Summoning emergency services
For emergencies starting outside medical care, a key component of providing proper care is to summon the emergency medical services (usually an ambulance), by calling for help using the appropriate local emergency telephone number, such as 999, 911, 111, 112 or 000. After determining that the incident is a medical emergency (as opposed to, for example, a police call), the emergency dispatchers will generally run through a questioning system such as AMPDS in order to assess the priority level of the call, along with the caller's name and location.
First aid and assisting emergency services
Those who are trained to perform first aid can act within the bounds of the knowledge they have, whilst awaiting the next level of definitive care.
Those who are not able to perform first aid can also assist by remaining calm and staying with the injured or ill person. A common complaint of emergency service personnel is the propensity of people to crowd around the scene of victim, as it is generally unhelpful, making the patient more stressed, and obstructing the smooth working of the emergency services. If possible, first responders should designate a specific person to ensure that the emergency services are called. Another bystander should be sent to wait for their arrival and direct them to the proper location. Additional bystanders can be helpful in ensuring that crowds are moved away from the ill or injured patient, allowing the responder adequate space to work.
Legal protections for responders
To prevent the delay of life-saving aid from bystanders, many states of the USA have "Good Samaritan laws" which protect civilian responders who choose to assist in an emergency. In many situations, the general public may delay giving care due to fear of liability should they accidentally cause harm. Good Samaritan laws often protect responders who act within the scope of their knowledge and training, as a "reasonable person" in the same situation would act.
The concept of implied consent can protect first responders in emergency situations. A first responder may not legally touch a patient without the patient's consent. However, consent may be either expressed or implied:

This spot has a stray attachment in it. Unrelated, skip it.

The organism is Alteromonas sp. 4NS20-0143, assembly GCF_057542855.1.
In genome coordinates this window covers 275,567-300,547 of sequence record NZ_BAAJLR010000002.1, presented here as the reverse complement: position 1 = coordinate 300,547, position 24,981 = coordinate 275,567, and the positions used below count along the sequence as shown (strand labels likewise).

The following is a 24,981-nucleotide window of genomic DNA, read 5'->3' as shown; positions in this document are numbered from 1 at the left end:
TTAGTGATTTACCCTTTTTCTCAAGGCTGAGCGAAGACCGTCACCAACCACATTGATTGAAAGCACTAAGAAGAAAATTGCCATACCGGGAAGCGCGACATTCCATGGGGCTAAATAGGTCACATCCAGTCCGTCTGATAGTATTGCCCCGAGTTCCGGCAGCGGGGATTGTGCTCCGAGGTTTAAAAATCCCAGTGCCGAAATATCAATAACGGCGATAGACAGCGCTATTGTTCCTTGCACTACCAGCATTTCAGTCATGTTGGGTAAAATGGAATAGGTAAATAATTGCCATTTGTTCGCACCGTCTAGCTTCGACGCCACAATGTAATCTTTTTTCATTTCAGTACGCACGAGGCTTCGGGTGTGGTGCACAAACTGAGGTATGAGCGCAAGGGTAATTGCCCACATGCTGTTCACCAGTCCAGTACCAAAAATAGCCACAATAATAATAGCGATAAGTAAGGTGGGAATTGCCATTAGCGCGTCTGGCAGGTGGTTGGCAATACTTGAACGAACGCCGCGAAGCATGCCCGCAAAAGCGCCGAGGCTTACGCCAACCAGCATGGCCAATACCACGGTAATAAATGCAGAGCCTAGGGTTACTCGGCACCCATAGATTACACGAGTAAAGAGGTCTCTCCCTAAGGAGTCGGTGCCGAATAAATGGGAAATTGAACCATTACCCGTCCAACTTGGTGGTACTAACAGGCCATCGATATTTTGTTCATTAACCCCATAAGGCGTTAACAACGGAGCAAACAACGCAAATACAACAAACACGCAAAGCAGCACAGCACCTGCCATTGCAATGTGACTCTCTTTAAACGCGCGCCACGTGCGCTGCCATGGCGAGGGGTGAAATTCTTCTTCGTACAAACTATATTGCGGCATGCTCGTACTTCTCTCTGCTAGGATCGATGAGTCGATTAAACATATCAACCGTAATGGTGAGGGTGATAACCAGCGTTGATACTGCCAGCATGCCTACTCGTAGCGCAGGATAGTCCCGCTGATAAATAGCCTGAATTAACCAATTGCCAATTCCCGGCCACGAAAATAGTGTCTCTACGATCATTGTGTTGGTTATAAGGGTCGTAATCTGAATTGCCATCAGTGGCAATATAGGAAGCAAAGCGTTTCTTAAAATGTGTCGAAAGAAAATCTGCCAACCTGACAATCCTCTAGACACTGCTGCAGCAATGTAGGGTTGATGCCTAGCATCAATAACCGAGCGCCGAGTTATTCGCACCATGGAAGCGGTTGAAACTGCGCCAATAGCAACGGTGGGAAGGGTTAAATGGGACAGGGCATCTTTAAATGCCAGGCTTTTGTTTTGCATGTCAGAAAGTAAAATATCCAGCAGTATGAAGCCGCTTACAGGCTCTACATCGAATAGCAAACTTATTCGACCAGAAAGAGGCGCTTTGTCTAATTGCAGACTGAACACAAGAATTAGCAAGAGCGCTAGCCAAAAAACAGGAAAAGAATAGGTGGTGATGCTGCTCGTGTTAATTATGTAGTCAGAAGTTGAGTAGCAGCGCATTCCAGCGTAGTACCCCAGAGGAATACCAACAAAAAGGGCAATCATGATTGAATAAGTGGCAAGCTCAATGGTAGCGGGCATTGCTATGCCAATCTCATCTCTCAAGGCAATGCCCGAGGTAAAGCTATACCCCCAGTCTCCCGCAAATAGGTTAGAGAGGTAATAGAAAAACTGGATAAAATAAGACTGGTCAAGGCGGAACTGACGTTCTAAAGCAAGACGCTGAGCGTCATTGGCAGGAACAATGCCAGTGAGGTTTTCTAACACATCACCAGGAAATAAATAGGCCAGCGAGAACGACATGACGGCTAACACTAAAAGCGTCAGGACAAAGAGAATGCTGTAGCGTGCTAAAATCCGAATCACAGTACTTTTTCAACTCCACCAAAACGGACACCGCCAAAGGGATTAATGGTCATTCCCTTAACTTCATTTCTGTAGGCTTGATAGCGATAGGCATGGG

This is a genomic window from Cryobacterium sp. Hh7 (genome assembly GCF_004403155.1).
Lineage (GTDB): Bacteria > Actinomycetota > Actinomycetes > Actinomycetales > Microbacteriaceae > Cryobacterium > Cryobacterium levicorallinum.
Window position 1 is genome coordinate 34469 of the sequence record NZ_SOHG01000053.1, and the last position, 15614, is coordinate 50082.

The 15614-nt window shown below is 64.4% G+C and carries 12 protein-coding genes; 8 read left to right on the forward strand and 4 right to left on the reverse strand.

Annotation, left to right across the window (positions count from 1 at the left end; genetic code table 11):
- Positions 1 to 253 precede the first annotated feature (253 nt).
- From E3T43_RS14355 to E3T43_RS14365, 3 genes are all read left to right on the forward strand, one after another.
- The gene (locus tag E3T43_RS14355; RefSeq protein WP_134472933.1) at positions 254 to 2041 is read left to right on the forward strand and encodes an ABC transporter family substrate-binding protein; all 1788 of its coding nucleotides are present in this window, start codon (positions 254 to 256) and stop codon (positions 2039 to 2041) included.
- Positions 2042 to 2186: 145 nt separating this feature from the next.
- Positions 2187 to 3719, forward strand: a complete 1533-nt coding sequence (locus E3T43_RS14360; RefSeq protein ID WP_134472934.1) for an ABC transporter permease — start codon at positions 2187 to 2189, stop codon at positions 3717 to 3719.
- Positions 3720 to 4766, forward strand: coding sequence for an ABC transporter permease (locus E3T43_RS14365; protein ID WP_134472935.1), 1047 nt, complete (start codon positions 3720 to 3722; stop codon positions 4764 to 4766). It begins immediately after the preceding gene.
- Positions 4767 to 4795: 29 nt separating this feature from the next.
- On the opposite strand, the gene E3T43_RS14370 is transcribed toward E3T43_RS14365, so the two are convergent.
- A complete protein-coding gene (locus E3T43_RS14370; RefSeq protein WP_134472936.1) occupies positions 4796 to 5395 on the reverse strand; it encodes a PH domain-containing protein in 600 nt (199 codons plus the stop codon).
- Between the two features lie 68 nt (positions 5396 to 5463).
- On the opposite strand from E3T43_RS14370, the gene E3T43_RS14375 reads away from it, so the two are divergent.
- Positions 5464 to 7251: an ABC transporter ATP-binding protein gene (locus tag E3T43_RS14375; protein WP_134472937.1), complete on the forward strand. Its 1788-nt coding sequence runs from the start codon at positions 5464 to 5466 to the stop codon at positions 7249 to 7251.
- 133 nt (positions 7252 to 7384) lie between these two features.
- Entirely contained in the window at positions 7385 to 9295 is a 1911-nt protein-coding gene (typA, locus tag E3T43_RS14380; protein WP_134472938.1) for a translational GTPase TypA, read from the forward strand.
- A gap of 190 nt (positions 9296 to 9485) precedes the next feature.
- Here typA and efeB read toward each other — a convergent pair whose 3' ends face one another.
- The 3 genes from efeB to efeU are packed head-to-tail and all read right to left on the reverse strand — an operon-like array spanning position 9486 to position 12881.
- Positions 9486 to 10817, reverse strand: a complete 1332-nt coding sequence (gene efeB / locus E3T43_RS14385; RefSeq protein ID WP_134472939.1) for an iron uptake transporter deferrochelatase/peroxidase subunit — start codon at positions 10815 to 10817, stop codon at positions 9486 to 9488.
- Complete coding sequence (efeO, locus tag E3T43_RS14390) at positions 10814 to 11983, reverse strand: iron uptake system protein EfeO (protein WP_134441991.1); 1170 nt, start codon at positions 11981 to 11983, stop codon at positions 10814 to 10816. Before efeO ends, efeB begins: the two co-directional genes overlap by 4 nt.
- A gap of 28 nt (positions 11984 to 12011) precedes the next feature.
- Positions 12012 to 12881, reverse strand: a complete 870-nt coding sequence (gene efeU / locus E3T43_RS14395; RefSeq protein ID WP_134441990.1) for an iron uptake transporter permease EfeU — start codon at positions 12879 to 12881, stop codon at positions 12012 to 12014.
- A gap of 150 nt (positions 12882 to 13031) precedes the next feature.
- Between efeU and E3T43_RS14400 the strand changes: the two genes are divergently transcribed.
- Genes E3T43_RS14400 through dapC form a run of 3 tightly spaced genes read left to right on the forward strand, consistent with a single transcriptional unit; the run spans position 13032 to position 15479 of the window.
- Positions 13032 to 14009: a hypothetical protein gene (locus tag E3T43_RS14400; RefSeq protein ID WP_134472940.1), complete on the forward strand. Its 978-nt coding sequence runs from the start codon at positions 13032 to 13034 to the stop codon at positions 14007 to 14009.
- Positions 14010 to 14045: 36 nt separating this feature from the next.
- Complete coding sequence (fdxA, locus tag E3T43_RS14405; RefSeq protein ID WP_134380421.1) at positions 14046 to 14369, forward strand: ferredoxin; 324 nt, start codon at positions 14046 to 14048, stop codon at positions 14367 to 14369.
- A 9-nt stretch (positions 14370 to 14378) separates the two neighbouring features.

- If a patient is able to make decisions, they must give expressed, informed consent before aid is given.
- However, if a patient is too injured or ill to make decisions – for example, if they are unconscious, have an altered mental status, or cannot communicate - implied consent applies. Implied consent means that treatment can be given, because it is assumed that the patient would want that care.
Usually, once care has begun, a first responder or first aid provider may not leave the patient or terminate care until a responder of equal or higher training (such as an emergency medical technician) assumes care. This can constitute abandonment of the patient, and may subject the responder to legal liability. Care must be continued until the patient is transferred to a higher level of care; the situation becomes too unsafe to continue; or the responder is physically unable to continue due to exhaustion or hazards.
Unless the situation is particularly hazardous, and is likely to further endanger the patient, evacuating an injured victim requires special skills, and should be left to the professionals of the emergency medical and fire service.
The chain of survival
The principles of the chain of survival apply to medical emergencies where the patient is not breathing and has no pulse. This involves four stages:
- Early access
- Early cardiopulmonary resuscitation (CPR)
- Early defibrillation
- Early advanced life support (ALS)